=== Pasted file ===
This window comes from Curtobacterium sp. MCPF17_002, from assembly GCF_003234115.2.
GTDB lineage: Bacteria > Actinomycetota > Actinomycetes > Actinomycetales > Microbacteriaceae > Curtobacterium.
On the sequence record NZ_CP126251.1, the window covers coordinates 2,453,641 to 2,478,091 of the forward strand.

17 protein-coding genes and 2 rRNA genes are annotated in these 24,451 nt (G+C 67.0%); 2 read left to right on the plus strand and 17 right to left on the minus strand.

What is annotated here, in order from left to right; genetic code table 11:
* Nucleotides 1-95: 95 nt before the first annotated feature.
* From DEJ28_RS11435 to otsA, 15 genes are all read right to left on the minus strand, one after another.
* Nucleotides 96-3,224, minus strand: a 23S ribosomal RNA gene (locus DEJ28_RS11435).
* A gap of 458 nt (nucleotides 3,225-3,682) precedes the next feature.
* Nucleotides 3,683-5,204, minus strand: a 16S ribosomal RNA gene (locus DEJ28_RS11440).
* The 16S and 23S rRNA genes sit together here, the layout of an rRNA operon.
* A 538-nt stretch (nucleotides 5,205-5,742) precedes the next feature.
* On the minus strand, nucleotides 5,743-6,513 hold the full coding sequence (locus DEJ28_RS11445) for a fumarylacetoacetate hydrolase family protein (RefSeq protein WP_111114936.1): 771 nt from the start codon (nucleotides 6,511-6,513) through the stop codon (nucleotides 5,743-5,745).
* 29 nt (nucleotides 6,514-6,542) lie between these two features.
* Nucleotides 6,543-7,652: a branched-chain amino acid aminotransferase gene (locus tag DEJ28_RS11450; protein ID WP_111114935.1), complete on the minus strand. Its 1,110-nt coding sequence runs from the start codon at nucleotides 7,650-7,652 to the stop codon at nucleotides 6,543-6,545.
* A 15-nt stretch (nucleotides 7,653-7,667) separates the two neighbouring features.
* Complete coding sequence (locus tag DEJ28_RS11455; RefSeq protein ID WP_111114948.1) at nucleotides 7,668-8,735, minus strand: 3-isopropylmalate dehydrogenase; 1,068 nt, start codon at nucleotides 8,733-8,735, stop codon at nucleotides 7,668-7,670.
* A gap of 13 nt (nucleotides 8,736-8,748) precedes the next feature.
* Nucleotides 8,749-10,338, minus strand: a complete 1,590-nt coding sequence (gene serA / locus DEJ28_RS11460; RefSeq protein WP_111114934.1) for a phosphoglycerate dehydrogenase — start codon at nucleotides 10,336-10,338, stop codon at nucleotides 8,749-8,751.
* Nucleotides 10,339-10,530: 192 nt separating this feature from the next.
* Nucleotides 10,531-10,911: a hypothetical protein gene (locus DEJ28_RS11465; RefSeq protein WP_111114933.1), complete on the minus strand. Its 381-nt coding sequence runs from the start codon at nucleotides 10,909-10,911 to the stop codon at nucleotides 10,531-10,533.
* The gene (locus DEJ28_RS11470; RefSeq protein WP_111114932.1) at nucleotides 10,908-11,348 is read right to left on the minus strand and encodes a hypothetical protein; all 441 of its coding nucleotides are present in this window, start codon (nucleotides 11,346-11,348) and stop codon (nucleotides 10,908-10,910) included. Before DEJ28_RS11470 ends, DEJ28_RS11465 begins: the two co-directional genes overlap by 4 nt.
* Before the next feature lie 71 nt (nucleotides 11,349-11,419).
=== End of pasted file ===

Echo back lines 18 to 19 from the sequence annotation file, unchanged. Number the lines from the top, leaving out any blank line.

* A gap of 13 nt (nucleotides 8,736-8,748) precedes the next feature.
* Nucleotides 8,749-10,338, minus strand: a complete 1,590-nt coding sequence (gene serA / locus DEJ28_RS11460; RefSeq protein WP_111114934.1) for a phosphoglycerate dehydrogenase — start codon at nucleotides 10,336-10,338, stop codon at nucleotides 8,749-8,751.